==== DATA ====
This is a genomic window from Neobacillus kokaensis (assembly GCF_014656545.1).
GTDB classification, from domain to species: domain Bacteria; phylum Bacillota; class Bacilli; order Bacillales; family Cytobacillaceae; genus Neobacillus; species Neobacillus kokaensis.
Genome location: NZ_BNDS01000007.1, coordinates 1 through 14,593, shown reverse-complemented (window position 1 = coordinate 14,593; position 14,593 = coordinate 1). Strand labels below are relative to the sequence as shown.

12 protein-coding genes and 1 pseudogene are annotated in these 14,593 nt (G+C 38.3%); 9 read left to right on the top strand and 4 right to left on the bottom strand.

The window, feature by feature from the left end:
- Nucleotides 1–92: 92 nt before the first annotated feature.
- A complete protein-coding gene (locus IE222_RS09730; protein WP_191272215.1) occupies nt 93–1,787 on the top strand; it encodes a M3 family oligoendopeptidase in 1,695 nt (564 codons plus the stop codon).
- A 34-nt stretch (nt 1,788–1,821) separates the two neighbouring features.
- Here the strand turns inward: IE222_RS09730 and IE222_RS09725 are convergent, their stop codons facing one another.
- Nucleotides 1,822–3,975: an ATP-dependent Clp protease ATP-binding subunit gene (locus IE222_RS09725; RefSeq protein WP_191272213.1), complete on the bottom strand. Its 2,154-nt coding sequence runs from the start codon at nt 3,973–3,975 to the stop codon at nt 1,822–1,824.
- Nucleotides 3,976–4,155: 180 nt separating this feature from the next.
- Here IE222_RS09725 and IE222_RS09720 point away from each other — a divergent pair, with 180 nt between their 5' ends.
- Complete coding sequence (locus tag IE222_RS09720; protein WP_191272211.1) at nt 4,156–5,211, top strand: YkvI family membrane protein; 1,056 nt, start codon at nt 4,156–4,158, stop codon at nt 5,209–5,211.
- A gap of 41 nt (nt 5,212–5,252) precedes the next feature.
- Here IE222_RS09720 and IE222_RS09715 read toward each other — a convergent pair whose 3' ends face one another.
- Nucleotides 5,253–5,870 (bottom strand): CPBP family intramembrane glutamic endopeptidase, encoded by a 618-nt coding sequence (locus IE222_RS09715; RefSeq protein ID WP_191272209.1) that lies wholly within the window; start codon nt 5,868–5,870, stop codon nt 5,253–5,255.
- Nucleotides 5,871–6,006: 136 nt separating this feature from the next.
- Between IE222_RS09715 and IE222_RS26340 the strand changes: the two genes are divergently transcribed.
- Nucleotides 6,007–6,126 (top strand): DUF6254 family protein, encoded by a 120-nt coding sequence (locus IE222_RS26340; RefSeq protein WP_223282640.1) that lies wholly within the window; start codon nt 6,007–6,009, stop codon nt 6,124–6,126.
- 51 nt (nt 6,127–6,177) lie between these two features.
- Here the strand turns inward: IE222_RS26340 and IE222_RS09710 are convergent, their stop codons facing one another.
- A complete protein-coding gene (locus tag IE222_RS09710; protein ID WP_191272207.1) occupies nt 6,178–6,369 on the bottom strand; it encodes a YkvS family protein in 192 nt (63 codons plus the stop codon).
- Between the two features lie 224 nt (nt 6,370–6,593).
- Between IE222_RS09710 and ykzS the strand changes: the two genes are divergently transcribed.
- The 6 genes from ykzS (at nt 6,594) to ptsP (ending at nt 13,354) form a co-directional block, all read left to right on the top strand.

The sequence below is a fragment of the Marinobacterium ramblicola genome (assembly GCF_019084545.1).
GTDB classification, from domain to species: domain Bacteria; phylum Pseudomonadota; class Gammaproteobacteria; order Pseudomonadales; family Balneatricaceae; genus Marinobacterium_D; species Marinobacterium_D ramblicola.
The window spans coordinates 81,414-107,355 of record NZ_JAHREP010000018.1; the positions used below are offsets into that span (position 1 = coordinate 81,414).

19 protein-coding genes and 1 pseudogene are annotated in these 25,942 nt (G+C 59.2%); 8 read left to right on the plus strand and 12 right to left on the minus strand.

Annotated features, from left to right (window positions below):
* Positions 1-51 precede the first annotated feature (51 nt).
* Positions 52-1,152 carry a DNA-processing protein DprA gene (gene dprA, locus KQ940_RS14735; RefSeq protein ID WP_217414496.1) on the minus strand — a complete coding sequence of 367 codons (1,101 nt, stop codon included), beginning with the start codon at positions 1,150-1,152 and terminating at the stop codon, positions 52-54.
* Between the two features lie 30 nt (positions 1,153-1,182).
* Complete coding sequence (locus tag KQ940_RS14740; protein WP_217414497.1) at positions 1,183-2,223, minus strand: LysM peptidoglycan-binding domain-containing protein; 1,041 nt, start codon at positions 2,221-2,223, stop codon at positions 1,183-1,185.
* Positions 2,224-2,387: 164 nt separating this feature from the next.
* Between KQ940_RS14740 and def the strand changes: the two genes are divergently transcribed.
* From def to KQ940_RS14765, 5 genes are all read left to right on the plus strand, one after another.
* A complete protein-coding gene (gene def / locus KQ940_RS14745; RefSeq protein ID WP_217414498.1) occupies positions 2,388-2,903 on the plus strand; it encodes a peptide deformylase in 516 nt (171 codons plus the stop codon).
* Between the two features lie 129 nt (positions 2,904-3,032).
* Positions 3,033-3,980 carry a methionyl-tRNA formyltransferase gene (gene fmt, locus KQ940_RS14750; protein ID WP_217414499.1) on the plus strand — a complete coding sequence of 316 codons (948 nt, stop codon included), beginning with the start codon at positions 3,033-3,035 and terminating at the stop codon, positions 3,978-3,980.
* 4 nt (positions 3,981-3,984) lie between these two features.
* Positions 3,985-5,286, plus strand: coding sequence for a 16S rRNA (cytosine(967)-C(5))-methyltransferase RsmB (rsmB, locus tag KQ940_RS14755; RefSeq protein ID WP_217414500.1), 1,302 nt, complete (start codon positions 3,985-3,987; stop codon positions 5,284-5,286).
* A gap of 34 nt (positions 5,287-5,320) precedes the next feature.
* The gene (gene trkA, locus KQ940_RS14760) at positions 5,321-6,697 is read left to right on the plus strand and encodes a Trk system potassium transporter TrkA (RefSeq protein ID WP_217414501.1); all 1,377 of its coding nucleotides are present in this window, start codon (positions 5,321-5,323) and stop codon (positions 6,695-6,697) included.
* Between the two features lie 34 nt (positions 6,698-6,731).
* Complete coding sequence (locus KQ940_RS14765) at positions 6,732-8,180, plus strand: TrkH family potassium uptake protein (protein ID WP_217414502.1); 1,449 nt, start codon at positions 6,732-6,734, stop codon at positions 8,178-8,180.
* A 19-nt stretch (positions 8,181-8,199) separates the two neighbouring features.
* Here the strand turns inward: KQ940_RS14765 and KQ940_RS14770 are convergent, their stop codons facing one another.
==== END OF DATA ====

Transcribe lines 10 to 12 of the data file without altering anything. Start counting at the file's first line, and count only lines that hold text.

- Nucleotides 1,822–3,975: an ATP-dependent Clp protease ATP-binding subunit gene (locus IE222_RS09725; RefSeq protein WP_191272213.1), complete on the bottom strand. Its 2,154-nt coding sequence runs from the start codon at nt 3,973–3,975 to the stop codon at nt 1,822–1,824.
- Nucleotides 3,976–4,155: 180 nt separating this feature from the next.
- Here IE222_RS09725 and IE222_RS09720 point away from each other — a divergent pair, with 180 nt between their 5' ends.